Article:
Andy Hu7,471 Points
Should it actually be "cp src/*.html build/ && cp src/*.css build/" because "&" in bash means run in background?
The tasks specified in package.json do run in shell right?
Alex KoumparosPython Web Development Techdegree Student 33,845 Points
Great question! We typically understand
& to mean 'run the specified command in the background', since this is our most common use case. However, the full behaviour of
& is a little more complicated than that, as we see when chaining multiple commands.
npm runs a script, it does it by calling
sh is a standardised definition of a shell that any POSIX-compatible Unix implementation is required to provide. In many (most) Unix distributions,
sh is not a shell itself, but a link to a
sh-compatible shell (often
Dash). Since any of these shells are
sh compatible, we can look at the
sh documentation to dig into how
In Shell, there are a couple of types of lists: 'AND-OR' lists and 'AND' lists.
AND-OR lists are defined as sequences of pipelines separated by
||. When executing a sequence of commands separated by
&&, shell will execute each next command if the previous command completed successfully (
|| separated commands execute if the previous command completed with an error code).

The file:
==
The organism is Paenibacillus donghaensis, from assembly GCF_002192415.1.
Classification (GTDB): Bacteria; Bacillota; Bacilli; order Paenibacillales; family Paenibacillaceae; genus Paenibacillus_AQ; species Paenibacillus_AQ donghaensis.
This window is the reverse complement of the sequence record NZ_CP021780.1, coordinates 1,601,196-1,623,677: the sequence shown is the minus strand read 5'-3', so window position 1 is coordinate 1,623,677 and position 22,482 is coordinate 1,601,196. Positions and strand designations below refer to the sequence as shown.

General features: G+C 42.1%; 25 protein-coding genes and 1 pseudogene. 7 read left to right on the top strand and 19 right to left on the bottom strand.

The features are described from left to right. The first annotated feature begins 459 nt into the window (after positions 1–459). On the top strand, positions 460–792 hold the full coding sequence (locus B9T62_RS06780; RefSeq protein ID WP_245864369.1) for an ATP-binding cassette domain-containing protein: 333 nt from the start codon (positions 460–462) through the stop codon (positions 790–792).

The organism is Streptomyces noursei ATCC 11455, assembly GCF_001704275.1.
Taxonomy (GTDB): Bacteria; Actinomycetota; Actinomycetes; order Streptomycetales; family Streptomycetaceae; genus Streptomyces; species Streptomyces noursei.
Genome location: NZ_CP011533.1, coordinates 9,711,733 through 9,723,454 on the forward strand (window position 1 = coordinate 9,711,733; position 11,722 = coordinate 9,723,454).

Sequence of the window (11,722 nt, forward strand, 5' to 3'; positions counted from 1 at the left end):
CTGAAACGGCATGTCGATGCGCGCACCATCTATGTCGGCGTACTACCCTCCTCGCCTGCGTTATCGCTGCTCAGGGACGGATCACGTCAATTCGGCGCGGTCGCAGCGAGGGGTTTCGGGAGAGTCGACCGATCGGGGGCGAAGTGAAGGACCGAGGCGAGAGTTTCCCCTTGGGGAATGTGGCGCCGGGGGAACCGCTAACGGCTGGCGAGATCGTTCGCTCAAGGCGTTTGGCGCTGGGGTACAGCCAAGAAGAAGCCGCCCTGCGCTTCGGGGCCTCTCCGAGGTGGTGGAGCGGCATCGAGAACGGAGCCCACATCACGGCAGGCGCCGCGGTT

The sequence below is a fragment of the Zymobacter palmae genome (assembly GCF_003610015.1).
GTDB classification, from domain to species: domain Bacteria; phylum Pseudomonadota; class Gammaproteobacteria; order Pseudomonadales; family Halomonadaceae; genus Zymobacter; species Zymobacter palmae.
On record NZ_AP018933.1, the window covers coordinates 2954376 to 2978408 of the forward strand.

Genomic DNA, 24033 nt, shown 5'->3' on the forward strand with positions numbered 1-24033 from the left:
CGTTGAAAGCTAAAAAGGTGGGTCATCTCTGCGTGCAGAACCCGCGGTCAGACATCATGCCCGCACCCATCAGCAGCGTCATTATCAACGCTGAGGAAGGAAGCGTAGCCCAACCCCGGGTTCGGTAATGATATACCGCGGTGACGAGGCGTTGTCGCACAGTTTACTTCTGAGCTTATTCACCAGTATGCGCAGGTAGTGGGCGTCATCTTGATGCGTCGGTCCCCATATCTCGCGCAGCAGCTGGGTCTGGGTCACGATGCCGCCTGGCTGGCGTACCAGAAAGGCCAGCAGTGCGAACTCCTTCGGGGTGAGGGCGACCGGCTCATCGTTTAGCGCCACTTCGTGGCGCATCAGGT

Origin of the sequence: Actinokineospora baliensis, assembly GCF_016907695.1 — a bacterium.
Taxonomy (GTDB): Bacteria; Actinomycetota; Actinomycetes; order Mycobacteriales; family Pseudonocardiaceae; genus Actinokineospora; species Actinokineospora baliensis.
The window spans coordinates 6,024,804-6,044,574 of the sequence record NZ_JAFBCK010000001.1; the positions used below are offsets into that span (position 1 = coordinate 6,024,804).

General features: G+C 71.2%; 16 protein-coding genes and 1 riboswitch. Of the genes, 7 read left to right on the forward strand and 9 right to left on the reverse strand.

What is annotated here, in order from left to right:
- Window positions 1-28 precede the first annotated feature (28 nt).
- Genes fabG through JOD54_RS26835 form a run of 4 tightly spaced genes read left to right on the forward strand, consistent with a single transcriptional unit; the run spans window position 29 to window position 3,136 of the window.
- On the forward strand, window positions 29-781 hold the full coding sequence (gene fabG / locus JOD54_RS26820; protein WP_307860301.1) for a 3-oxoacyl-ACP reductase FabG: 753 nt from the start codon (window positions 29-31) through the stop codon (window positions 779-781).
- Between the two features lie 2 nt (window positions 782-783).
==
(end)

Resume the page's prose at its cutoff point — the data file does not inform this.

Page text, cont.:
AND lists are defined as sequences of AND-OR lists (which could be a single command: a sequence of one) that are separated by
&. These lists execute unconditionally (i.e., without regard to whether the previous command exited successfully or not). The difference between
& is that the former will execute sequentially in the same shell (i.e., synchronously) but the latter will send each command to a subshell and so the commands can execute asynchronously.
It is this property of sending the command to a subshell for asynchronous execution that we exploit when we want to run a single command in the background.
In Andrew's example, the execution of the second copy operation does not require the first operation to have completed successfully (or at all), so to maximise performance we can execute the commands asynchronously using
& instead of
Hope that clears things up for you.